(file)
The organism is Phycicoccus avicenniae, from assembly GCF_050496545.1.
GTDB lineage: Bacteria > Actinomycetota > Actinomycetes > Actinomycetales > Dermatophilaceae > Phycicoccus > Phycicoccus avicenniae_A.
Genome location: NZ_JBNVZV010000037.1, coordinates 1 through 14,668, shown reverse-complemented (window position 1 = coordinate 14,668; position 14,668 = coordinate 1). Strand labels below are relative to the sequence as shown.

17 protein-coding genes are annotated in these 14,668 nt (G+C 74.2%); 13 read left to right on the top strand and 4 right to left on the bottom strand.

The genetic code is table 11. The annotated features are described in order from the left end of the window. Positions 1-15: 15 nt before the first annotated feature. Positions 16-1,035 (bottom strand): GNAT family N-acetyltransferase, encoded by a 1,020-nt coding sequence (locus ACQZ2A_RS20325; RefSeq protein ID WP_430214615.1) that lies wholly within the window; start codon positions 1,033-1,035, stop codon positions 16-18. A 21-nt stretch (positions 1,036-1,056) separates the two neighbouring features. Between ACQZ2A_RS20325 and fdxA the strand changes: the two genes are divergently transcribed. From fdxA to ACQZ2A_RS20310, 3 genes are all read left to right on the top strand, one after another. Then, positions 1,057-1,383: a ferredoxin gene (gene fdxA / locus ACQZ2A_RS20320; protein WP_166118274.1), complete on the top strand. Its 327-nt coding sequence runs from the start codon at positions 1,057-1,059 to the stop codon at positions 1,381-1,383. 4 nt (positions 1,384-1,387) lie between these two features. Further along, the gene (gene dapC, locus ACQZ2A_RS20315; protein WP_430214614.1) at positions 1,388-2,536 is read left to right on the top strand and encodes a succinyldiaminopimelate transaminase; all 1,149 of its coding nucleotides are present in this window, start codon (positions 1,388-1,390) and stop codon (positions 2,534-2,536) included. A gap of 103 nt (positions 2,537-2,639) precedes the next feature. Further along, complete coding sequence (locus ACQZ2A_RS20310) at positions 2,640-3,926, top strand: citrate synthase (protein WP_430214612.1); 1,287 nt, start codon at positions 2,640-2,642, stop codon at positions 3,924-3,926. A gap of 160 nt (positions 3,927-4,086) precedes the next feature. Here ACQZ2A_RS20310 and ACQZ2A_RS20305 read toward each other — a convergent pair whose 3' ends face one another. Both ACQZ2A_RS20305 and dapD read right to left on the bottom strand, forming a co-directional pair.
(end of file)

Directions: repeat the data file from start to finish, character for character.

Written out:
The organism is Phycicoccus avicenniae, from assembly GCF_050496545.1.
GTDB lineage: Bacteria > Actinomycetota > Actinomycetes > Actinomycetales > Dermatophilaceae > Phycicoccus > Phycicoccus avicenniae_A.
Genome location: NZ_JBNVZV010000037.1, coordinates 1 through 14,668, shown reverse-complemented (window position 1 = coordinate 14,668; position 14,668 = coordinate 1). Strand labels below are relative to the sequence as shown.

17 protein-coding genes are annotated in these 14,668 nt (G+C 74.2%); 13 read left to right on the top strand and 4 right to left on the bottom strand.

The genetic code is table 11. The annotated features are described in order from the left end of the window. Positions 1-15: 15 nt before the first annotated feature. Positions 16-1,035 (bottom strand): GNAT family N-acetyltransferase, encoded by a 1,020-nt coding sequence (locus ACQZ2A_RS20325; RefSeq protein ID WP_430214615.1) that lies wholly within the window; start codon positions 1,033-1,035, stop codon positions 16-18. A 21-nt stretch (positions 1,036-1,056) separates the two neighbouring features. Between ACQZ2A_RS20325 and fdxA the strand changes: the two genes are divergently transcribed. From fdxA to ACQZ2A_RS20310, 3 genes are all read left to right on the top strand, one after another. Then, positions 1,057-1,383: a ferredoxin gene (gene fdxA / locus ACQZ2A_RS20320; protein WP_166118274.1), complete on the top strand. Its 327-nt coding sequence runs from the start codon at positions 1,057-1,059 to the stop codon at positions 1,381-1,383. 4 nt (positions 1,384-1,387) lie between these two features. Further along, the gene (gene dapC, locus ACQZ2A_RS20315; protein WP_430214614.1) at positions 1,388-2,536 is read left to right on the top strand and encodes a succinyldiaminopimelate transaminase; all 1,149 of its coding nucleotides are present in this window, start codon (positions 1,388-1,390) and stop codon (positions 2,534-2,536) included. A gap of 103 nt (positions 2,537-2,639) precedes the next feature. Further along, complete coding sequence (locus ACQZ2A_RS20310) at positions 2,640-3,926, top strand: citrate synthase (protein WP_430214612.1); 1,287 nt, start codon at positions 2,640-2,642, stop codon at positions 3,924-3,926. A gap of 160 nt (positions 3,927-4,086) precedes the next feature. Here ACQZ2A_RS20310 and ACQZ2A_RS20305 read toward each other — a convergent pair whose 3' ends face one another. Both ACQZ2A_RS20305 and dapD read right to left on the bottom strand, forming a co-directional pair.